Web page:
Uni Wollongong Council asserts authority
Council cements support for the Ramsay Western Civ Centre funded degree for 2020
The university Council “has used its legislative powers to specifically approve” the degree, which the campus staff union hopes to challenge in court.
This new endorsement is in addition to council chair Jillian Broadbent previous endorsement of Vice Chancellor Paul Wellings approving the degree, under a university rule that allowed him to by-pass the standard academic approval process (CMM April 15). The VC acted before academic senate voted against the Ramsay course, in March.
Council is using powers granted under its NSW legislation to “act in all matters concerning the university in such manner as appears to the council to be best calculated to promote the object and interests of the university.”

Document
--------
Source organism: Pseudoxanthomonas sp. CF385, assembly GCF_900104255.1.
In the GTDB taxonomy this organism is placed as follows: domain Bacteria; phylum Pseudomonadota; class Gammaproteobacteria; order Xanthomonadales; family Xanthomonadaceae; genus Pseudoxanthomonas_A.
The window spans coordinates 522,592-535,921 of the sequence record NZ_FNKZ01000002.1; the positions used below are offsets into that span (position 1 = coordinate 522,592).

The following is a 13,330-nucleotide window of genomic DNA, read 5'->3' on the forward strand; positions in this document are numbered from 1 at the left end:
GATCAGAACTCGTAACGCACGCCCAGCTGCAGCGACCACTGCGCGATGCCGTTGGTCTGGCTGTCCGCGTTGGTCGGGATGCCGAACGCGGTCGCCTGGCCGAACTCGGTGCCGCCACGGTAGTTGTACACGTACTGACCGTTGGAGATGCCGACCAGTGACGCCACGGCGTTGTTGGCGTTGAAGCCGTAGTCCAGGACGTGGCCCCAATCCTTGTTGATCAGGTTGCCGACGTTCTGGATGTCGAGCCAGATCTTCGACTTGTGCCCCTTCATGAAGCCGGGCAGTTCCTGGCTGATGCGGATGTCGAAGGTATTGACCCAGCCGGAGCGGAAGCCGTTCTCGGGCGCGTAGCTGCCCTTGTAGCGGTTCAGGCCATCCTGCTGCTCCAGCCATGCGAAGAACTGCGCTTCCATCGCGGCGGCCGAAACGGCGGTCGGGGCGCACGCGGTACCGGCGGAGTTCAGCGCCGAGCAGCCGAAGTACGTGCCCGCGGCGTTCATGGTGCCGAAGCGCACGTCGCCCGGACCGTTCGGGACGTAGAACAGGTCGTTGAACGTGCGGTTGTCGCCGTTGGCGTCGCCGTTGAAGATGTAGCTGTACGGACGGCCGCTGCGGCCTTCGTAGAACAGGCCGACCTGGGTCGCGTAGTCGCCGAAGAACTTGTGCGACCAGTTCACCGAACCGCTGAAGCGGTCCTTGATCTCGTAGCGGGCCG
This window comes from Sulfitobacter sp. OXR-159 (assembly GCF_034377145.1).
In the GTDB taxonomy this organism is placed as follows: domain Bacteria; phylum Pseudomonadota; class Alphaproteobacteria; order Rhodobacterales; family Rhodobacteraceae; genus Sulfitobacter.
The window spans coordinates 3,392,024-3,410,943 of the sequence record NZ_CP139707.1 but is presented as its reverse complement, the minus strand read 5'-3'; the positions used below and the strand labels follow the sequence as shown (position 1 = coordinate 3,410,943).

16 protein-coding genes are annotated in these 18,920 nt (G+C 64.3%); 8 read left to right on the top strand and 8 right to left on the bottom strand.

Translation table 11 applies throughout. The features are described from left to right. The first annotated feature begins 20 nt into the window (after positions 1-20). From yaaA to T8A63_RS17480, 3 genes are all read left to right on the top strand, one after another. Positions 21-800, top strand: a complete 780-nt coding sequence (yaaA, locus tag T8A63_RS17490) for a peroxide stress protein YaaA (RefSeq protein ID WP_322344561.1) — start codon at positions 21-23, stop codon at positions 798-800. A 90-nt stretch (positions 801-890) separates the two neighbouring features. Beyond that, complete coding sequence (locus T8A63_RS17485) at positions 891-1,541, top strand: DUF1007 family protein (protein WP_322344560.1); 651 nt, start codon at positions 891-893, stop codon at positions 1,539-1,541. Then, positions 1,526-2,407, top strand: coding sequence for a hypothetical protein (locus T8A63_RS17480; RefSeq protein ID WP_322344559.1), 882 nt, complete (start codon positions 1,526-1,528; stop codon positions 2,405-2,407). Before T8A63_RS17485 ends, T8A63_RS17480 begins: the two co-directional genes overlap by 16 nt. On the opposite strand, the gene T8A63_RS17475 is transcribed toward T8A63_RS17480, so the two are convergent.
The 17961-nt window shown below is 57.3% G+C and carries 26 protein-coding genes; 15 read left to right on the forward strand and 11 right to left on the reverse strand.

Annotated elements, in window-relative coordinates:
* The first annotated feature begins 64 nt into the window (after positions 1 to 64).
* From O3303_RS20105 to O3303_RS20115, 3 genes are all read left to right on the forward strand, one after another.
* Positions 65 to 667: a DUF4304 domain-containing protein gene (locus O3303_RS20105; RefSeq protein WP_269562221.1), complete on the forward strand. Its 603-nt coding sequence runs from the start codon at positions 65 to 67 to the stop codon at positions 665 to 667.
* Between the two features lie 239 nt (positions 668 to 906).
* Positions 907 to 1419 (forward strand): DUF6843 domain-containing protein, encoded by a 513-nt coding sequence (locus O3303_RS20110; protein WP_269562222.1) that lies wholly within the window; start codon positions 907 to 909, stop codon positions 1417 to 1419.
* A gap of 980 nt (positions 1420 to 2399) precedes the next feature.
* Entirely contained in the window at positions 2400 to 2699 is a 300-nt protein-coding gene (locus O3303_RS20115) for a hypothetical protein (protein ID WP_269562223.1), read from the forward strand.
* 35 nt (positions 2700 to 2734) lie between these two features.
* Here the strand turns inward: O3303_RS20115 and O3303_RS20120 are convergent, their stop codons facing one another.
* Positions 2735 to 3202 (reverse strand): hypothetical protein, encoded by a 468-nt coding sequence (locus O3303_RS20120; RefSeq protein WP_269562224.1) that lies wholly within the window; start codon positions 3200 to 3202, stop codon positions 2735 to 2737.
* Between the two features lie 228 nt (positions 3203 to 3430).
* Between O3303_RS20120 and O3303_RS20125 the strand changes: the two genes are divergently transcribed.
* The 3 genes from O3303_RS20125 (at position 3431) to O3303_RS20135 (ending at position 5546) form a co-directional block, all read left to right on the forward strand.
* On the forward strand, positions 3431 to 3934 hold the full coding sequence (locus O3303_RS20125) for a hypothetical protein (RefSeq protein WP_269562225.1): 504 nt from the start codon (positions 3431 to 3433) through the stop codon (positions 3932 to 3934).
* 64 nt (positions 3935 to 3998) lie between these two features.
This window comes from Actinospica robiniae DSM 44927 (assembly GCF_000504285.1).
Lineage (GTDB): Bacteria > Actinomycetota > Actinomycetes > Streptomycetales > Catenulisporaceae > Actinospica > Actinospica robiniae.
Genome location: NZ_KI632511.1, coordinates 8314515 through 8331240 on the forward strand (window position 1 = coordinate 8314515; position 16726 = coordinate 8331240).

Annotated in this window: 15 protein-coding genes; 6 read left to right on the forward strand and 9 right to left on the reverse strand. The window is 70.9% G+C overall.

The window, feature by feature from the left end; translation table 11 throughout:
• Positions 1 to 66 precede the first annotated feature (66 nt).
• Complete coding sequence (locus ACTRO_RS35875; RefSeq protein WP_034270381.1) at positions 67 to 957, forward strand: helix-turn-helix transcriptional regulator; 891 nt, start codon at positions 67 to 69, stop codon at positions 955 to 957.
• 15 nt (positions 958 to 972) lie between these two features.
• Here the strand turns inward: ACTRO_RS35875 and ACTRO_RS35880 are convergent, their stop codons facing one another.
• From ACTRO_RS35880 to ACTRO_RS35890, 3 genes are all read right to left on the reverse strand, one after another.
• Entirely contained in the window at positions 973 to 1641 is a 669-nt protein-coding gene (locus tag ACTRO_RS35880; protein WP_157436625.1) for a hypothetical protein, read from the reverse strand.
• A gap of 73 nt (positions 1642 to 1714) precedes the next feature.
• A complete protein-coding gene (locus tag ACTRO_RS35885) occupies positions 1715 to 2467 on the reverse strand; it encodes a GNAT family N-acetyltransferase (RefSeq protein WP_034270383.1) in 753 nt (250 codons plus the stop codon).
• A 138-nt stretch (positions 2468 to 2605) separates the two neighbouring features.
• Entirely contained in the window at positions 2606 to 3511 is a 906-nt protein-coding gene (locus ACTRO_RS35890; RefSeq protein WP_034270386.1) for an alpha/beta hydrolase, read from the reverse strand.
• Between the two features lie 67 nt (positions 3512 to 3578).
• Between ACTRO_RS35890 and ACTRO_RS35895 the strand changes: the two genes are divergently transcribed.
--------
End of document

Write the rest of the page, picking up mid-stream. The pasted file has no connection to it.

“The Council had full respect for the university’s academic process, particularly the role of the Academic Senate. However, under the particular prevailing circumstances, Council has used its legislative powers to specifically approve this degree. The Council was mindful of the tight timeframes involved in preparing to begin teaching the degree in 2020 and the potential impact of any uncertainty regarding the course’s approval status,” Ms Broadbent says.
The National Tertiary Education Union responds that Council’s decision is “another example of the university not following its normal procedures in approving new courses.”
Federal president Alison Barnes says the union “will consider the impact” of Council’s decision on the case against the degree and respond, “as soon as we are in a position to do so.”
VU block buster to blow up uni education
The founder of the block teaching model says Victoria U is a “true inspiration”
David Helfand pioneered the block teaching model, where students take single units and study intensively with an academic for a month, but he has seen nothing like the way Victoria U has rolled it for first year in quick time, with the rest of the university to follow.